In May, I made a summer reading list of titles I’ve been wanting to read off my shelves. I gave myself a small goal for the summer. Looking at it now, I have to say “Oops,” or “One out of three ain’t bad.” I still want to get to the other titles, and I was glad for a little reminder to do so, but I did read Year of Yes by Shonda Rhimes. In fact, instead of feeling like I was behind on a book that interested me, I now feel pretty current, since it was just released in paperback.
Before I read this book, I was curious about the philosophy of saying yes to what scares you. I was also interested into getting insight into the mind of such a creative, successful person, Shonda Rhimes, the mind behind some of television’s most successful shows: Grey’s Anatomy, Scandal, and How to Get Away with Murder. Before reading the book, I was only a fan of Scandal (and a reluctant one, at that, loving the writing and plot, but wishing that it wasn’t so graphically violent and sexually explicit), but I don’t think that inhibited my enjoyment of this memoir at all. I might not have gotten all the Grey’s references, but I enjoyed witnessing the process that she went through with writing and creating and managing.
I don’t agree with all of her personal tenets, but this story about a person’s realization that she had somehow started living her life in fear and challenging herself to live in the sun instead resonated strongly with me. Before I read it, I had already decided that stepping outside my box would be good, so this summer I joined an online book club and took a beginning improv class. Exploring some new things shook me up a bit. They gave me a feeling of excitement that I hadn’t experienced in some time, which will encourage me to say yes to things that might scare me.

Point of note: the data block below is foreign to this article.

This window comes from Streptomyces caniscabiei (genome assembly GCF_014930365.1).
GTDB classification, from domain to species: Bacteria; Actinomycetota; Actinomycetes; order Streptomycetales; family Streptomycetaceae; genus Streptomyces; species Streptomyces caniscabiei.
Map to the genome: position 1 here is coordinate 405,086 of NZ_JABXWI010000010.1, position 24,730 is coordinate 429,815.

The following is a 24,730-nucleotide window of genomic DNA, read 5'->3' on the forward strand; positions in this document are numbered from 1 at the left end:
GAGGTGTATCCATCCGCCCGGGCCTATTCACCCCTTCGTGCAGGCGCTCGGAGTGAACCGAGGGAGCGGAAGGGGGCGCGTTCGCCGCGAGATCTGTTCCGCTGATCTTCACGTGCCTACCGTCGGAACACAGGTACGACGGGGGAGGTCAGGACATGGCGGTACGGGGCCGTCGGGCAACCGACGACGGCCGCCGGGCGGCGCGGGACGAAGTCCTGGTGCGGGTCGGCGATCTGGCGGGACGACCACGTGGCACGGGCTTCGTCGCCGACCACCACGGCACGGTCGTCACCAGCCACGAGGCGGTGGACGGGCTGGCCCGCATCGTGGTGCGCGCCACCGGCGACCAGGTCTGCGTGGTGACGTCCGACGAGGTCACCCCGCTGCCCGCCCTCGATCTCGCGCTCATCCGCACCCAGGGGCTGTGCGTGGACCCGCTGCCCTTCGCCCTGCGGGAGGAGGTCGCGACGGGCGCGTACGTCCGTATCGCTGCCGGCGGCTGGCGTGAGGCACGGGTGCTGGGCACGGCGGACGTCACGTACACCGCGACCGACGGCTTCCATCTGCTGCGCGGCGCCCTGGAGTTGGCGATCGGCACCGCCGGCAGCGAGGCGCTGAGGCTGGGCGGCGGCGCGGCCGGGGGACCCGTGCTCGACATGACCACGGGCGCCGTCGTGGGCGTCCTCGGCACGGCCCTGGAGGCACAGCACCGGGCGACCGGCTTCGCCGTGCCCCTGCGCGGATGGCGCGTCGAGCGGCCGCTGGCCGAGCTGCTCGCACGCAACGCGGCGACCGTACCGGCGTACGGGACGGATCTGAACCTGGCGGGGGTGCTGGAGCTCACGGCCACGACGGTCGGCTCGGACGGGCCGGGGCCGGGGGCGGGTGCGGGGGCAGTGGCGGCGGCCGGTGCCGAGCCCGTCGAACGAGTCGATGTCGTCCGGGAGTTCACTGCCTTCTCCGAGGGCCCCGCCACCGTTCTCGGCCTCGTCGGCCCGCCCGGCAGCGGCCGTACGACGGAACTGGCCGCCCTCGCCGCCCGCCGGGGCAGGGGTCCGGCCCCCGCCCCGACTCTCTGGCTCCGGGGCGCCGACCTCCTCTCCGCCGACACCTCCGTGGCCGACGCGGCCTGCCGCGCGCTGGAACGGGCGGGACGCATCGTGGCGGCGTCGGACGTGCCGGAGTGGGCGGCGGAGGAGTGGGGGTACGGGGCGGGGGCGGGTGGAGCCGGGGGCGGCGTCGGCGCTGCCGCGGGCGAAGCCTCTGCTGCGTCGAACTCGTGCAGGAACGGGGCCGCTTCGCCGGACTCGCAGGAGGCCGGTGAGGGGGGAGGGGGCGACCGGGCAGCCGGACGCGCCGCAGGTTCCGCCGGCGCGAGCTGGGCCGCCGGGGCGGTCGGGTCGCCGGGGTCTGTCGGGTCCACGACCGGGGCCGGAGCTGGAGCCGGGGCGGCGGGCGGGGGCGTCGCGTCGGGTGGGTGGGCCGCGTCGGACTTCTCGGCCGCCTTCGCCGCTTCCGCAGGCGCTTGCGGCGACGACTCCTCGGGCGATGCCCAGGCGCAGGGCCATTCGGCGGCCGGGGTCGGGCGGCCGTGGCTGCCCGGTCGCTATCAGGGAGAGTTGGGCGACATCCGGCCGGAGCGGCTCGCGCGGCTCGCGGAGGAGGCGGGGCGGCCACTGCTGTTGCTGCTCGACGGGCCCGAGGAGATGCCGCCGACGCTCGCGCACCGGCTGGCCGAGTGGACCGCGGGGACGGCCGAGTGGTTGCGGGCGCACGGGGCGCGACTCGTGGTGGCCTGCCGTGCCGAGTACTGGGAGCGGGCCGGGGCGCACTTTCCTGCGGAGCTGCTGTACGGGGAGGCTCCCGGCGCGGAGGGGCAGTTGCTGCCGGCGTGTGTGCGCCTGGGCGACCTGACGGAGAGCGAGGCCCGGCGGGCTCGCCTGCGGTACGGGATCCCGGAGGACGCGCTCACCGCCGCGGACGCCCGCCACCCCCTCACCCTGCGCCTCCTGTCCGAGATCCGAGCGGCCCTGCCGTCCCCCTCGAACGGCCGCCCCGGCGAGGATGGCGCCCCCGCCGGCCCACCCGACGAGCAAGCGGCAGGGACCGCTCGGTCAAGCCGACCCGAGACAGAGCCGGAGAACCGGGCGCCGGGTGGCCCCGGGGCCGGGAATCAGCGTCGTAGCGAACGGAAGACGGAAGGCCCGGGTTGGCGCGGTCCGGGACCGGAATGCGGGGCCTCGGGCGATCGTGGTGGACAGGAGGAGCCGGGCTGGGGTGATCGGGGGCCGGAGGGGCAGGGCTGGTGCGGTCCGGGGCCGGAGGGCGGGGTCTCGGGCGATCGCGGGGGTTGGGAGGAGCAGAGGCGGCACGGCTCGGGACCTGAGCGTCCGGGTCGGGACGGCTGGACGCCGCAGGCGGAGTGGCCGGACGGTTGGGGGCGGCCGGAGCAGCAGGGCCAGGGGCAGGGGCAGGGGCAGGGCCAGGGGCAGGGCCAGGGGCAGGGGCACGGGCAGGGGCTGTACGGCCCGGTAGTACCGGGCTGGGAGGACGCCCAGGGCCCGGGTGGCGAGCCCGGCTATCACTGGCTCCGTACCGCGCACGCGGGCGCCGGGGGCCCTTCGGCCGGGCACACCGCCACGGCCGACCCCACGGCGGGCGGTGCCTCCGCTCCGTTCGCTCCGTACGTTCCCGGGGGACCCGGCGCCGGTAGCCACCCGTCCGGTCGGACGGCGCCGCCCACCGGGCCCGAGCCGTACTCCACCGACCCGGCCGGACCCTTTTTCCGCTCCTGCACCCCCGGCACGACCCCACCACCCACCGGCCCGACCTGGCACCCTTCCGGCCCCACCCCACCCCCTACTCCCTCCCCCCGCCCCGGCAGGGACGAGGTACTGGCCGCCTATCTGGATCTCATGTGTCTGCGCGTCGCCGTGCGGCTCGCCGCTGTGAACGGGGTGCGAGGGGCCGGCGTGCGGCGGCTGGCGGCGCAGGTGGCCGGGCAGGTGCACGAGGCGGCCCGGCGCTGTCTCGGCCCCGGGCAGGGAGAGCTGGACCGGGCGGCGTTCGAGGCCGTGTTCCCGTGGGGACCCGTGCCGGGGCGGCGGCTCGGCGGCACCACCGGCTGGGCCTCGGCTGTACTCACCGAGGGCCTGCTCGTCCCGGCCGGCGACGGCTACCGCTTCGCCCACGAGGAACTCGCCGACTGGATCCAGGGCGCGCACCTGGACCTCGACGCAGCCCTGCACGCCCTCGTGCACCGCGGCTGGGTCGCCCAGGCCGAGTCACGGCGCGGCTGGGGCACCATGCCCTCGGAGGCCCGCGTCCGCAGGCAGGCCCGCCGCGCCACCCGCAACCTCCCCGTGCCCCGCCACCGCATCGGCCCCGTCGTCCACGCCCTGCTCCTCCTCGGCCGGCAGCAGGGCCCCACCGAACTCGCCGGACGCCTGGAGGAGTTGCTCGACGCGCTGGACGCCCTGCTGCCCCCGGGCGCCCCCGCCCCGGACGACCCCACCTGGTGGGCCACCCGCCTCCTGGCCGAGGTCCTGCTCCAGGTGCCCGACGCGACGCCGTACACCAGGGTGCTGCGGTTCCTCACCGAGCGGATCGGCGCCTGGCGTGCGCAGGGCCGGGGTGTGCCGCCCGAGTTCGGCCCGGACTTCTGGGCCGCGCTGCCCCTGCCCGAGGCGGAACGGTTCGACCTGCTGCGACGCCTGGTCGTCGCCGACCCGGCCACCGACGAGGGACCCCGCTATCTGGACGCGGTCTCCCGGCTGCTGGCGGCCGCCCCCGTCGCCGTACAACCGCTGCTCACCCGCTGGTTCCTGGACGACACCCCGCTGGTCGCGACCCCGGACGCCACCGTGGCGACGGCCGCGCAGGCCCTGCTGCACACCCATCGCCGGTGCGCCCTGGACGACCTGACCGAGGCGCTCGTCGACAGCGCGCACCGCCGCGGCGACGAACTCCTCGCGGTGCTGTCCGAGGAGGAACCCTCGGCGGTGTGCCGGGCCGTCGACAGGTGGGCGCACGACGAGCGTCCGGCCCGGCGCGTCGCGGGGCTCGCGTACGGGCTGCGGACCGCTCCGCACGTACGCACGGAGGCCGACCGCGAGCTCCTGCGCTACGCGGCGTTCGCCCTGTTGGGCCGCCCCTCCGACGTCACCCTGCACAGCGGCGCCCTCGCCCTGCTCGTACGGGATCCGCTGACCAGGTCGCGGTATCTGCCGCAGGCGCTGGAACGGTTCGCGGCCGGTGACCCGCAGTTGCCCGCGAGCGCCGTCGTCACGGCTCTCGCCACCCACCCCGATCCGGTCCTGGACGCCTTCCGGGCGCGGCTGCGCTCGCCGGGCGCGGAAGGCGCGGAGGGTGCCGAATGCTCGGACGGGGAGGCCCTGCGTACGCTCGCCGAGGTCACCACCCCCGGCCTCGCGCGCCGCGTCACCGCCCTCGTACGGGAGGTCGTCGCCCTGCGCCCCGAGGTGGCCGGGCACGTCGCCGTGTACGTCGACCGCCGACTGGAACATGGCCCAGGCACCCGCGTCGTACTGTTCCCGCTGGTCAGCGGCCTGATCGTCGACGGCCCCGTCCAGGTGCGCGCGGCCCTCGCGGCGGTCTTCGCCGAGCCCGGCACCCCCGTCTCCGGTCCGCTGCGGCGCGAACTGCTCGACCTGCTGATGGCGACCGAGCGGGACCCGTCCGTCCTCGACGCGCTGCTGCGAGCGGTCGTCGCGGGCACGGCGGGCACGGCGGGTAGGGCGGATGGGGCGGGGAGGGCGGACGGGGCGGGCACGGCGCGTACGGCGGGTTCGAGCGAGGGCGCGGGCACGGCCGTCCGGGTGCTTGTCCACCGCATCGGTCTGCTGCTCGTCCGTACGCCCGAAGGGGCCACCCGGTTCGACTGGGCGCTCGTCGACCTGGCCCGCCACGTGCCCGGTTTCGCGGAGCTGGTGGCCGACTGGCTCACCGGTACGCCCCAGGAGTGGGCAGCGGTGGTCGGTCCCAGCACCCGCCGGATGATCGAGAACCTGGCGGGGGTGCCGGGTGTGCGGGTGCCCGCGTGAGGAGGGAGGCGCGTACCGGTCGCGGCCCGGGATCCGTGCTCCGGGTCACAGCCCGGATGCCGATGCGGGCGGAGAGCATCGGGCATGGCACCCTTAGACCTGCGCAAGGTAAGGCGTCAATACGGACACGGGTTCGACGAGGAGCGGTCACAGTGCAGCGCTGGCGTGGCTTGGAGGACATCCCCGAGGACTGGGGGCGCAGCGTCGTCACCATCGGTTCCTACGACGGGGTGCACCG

That’s what Shonda did. Being a successful woman, she was given many opportunities to do things: meet the President! address other influential women in entertainment! give the commencement address for her alma mater! But as her sister pointed out one day, “You always say no.” This memoir explores not only saying yes, but figuring out why she said no, exploring when exactly she became that person and what that had done to her over time. She also learned that very important lesson that saying no can be saying yes.
I’ve experienced quite a few changes in my life over the last couple of years, and I think that in some ways it made me more open to try new things, but in other ways, it tempted me to retreat into what was comfortable and familiar. Reading Rhimes’ book has been somewhat of a cautionary tale about not becoming too comfortable.
Also, after reading it, and after knowing how much my sister and my sister-in-law have enjoyed it, I will close in sharing one of the things I’ve decided to say yes to is Grey’s Anatomy. Netflix is not at all a stretch for me, nor something that is new and probably not even beneficial, but it’s certainly been enjoyable!